What significant change in language occurs at the Starr of Ch XI


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Chapter Eleven begins powerfully with the simple statement "I am. I think. I will." The contrast between the softer plural pronoun "We" and these short, sharp sentences is jarring in its intensity. In reading the books in the house's library, Equality 7-2521 has rediscovered "I," the Unspeakable Word, thus fulfilling his quest and allowing him to fully articulate the philosophy towards which he has strived. With "I" newly in his vocabulary, his internal conflict and search for a replacement to collectivism have resolved, reconciling his instinct with his consciousness. His society used words to restrain him, but now he uses words to free himself from collectivist doctrine, and he recognizes that he made an error when he sought a reason for existence. His search has in one sense culminated in a word, but in the broader sense, it has culminated in his self.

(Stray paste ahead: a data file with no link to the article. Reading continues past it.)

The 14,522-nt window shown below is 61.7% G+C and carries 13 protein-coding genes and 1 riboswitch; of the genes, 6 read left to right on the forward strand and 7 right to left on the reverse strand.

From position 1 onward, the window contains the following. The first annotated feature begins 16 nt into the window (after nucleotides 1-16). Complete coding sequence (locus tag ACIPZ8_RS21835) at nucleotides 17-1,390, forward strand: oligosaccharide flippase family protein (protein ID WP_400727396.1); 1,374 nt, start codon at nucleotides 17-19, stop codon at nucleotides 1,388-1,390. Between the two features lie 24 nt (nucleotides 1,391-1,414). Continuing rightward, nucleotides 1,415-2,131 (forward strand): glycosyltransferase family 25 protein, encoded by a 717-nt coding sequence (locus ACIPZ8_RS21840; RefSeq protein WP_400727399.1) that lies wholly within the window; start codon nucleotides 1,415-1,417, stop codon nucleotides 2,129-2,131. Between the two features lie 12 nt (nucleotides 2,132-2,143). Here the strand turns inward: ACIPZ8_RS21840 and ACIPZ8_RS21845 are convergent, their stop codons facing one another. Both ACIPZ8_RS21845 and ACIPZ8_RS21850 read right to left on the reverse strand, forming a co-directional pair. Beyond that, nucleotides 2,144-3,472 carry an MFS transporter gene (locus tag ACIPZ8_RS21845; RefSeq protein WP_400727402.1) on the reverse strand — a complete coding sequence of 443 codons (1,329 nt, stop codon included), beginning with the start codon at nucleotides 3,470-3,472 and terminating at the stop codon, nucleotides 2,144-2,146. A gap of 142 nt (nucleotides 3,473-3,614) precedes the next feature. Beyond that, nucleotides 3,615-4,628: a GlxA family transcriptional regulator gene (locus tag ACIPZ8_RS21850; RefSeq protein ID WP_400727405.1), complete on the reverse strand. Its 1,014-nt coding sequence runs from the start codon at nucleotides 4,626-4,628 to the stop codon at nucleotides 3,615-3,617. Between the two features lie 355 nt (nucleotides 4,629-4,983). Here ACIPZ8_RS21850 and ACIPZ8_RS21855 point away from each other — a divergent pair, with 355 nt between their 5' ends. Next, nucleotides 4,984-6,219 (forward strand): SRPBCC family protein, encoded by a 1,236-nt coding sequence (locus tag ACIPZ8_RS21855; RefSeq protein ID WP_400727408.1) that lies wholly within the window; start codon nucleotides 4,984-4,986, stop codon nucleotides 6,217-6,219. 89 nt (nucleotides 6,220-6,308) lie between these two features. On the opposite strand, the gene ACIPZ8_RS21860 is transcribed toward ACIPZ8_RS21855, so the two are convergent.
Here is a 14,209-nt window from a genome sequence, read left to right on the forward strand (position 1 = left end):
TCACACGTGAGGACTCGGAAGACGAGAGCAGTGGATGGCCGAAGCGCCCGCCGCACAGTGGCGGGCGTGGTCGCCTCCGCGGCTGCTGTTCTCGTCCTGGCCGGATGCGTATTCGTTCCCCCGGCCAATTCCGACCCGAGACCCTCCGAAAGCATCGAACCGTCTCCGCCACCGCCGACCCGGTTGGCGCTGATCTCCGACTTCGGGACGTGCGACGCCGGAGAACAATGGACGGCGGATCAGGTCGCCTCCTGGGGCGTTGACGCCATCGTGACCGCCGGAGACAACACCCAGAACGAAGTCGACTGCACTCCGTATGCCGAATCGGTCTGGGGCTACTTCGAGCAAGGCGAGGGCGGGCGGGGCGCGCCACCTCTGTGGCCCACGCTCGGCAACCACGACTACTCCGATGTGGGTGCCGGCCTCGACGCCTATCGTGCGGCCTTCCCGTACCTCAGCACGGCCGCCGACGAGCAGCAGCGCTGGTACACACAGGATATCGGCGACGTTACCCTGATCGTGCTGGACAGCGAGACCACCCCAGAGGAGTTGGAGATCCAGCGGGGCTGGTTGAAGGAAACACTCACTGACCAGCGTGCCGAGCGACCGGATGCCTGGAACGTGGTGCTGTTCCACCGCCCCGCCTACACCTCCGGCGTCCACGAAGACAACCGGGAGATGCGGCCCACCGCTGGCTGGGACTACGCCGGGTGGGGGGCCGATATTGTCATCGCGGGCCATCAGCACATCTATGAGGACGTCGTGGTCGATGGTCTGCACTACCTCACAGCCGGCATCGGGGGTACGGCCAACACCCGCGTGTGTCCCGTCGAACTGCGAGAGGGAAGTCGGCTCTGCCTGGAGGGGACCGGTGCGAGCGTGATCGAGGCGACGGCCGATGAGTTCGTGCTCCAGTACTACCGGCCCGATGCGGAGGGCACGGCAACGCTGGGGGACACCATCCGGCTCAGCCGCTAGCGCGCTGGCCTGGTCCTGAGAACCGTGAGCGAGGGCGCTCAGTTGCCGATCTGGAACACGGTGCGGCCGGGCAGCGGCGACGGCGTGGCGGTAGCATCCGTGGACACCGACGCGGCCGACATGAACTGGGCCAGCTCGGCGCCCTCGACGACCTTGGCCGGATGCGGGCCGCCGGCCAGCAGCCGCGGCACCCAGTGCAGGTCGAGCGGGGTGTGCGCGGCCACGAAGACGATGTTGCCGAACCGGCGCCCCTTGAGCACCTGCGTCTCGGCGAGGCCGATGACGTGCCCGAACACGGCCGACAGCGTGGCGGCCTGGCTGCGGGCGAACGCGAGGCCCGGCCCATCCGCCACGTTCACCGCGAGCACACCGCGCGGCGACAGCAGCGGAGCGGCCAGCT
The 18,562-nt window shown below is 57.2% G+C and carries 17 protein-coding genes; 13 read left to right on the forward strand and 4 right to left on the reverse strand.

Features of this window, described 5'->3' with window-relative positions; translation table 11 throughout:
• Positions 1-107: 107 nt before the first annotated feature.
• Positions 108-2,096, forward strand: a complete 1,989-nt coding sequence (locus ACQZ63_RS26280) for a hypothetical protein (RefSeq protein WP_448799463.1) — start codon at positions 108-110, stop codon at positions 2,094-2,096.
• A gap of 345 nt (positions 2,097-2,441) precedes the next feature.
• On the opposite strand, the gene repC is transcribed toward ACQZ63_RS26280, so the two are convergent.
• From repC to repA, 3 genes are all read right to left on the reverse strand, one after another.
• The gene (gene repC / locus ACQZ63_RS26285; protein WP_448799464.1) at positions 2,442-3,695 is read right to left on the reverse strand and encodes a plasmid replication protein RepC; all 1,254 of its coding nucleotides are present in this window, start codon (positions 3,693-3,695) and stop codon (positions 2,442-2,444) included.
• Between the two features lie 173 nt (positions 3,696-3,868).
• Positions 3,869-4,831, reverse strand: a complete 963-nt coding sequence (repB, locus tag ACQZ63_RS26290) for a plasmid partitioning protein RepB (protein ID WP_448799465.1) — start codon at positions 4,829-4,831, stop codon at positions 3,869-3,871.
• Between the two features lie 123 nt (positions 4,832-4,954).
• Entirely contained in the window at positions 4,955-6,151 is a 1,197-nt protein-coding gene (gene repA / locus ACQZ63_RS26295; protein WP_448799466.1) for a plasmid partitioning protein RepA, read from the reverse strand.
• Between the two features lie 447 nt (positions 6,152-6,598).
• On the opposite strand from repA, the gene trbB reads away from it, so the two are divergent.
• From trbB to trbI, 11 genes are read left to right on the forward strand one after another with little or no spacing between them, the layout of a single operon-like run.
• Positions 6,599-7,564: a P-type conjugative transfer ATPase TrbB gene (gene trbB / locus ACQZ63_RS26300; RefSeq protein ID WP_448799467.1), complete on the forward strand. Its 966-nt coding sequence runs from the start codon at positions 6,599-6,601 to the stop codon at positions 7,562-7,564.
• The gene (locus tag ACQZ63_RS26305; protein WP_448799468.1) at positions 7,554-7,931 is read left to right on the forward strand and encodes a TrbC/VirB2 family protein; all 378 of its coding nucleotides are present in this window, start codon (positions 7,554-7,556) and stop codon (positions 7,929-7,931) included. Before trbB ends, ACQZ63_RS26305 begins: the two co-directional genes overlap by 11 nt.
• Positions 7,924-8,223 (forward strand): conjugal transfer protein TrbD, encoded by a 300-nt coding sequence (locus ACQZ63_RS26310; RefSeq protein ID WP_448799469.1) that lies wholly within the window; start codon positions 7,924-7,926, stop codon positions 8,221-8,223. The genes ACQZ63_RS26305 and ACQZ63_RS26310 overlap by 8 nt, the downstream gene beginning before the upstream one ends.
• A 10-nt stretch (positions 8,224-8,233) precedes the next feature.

He names his eyes and ears as the organs which give significance and beauty to the world. His mind and his judgment are the only things that can find truth, and his will is the only thing that can make his choices. Some words are wise and others are false, but only the words "I will it" are holy.